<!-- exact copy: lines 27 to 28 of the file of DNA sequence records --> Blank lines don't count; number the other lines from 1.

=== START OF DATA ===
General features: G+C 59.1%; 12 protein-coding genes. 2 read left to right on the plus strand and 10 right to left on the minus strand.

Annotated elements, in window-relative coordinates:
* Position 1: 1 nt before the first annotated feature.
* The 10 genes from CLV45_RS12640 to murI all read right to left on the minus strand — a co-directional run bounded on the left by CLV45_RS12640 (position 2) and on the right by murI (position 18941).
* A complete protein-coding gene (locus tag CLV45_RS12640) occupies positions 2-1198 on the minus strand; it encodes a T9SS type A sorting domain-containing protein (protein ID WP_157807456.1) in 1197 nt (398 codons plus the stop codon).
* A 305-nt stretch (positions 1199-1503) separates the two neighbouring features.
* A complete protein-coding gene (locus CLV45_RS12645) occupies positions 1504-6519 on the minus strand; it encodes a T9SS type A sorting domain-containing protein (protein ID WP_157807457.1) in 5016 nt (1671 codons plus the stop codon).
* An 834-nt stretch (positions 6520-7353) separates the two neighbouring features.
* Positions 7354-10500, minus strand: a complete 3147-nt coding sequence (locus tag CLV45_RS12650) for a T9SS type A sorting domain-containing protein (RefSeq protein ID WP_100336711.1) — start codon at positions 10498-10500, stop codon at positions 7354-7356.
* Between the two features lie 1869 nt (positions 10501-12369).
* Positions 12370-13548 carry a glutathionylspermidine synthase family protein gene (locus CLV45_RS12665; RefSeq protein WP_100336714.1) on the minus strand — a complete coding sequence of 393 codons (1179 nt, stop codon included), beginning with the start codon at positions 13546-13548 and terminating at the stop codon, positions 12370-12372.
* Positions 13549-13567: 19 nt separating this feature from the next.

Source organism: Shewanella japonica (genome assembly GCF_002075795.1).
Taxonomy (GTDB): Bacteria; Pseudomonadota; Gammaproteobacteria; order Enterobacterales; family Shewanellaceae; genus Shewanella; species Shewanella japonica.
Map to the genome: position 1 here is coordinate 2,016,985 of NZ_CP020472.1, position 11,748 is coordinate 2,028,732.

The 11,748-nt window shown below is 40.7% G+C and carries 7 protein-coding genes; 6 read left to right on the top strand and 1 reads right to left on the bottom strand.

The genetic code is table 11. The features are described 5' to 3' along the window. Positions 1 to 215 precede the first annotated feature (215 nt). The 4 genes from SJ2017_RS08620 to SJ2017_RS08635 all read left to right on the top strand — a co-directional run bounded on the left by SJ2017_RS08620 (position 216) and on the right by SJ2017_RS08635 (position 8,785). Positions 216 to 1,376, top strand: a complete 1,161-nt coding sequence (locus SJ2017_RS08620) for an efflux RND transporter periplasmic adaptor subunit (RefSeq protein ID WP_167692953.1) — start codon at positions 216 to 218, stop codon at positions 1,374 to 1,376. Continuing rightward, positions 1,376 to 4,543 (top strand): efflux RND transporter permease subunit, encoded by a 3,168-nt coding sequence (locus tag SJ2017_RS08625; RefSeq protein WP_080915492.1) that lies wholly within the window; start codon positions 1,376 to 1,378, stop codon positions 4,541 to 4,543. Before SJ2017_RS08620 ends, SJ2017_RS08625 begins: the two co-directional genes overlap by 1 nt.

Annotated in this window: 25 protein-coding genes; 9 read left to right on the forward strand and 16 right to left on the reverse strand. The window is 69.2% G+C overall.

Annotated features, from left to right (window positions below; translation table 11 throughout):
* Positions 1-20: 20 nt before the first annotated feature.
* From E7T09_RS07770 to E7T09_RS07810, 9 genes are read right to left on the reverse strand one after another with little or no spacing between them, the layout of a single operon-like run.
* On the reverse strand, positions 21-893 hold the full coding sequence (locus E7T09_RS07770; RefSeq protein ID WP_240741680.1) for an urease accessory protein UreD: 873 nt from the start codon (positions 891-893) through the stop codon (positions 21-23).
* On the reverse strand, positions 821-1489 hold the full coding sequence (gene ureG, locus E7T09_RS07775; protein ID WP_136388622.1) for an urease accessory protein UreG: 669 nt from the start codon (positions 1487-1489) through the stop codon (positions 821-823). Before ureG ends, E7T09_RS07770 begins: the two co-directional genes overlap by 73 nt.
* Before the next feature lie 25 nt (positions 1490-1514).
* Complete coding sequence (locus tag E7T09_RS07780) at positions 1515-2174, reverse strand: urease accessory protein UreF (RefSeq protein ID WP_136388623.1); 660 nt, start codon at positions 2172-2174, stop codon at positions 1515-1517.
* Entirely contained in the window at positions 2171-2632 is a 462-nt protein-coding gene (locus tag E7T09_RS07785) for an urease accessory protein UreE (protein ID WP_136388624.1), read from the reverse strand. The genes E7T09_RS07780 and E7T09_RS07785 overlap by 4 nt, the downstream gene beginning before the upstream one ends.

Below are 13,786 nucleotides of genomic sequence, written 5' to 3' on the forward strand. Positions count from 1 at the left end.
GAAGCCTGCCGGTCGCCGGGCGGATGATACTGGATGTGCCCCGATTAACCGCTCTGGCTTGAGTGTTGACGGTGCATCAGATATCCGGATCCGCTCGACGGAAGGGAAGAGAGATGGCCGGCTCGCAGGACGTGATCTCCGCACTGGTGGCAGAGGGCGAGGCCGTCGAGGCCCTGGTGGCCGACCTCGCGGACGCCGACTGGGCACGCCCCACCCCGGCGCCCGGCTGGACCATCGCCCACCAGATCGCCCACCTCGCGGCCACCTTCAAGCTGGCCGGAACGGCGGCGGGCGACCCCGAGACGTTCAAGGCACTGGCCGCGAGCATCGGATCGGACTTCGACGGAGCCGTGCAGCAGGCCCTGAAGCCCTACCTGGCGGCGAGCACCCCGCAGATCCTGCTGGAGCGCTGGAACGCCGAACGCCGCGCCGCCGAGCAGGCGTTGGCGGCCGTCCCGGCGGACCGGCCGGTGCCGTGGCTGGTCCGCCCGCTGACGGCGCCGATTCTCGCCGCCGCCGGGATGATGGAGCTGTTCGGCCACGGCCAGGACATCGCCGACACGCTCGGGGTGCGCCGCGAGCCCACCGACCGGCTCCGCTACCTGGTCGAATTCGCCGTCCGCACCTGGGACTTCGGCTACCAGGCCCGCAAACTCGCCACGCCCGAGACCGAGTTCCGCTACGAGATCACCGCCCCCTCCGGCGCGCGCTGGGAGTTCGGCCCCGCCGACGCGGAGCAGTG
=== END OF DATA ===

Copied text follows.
Below are 13,786 nucleotides of genomic sequence, written 5' to 3' on the forward strand. Positions count from 1 at the left end.
GAAGCCTGCCGGTCGCCGGGCGGATGATACTGGATGTGCCCCGATTAACCGCTCTGGCTTGAGTGTTGACGGTGCATCAGATATCCGGATCCGCTCGACGGAAGGGAAGAGAGATGGCCGGCTCGCAGGACGTGATCTCCGCACTGGTGGCAGAGGGCGAGGCCGTCGAGGCCCTGGTGGCCGACCTCGCGGACGCCGACTGGGCACGCCCCACCCCGGCGCCCGGCTGGACCATCGCCCACCAGATCGCCCACCTCGCGGCCACCTTCAAGCTGGCCGGAACGGCGGCGGGCGACCCCGAGACGTTCAAGGCACTGGCCGCGAGCATCGGATCGGACTTCGACGGAGCCGTGCAGCAGGCCCTGAAGCCCTACCTGGCGGCGAGCACCCCGCAGATCCTGCTGGAGCGCTGGAACGCCGAACGCCGCGCCGCCGAGCAGGCGTTGGCGGCCGTCCCGGCGGACCGGCCGGTGCCGTGGCTGGTCCGCCCGCTGACGGCGCCGATTCTCGCCGCCGCCGGGATGATGGAGCTGTTCGGCCACGGCCAGGACATCGCCGACACGCTCGGGGTGCGCCGCGAGCCCACCGACCGGCTCCGCTACCTGGTCGAATTCGCCGTCCGCACCTGGGACTTCGGCTACCAGGCCCGCAAACTCGCCACGCCCGAGACCGAGTTCCGCTACGAGATCACCGCCCCCTCCGGCGCGCGCTGGGAGTTCGGCCCCGCCGACGCGGAGCAGTG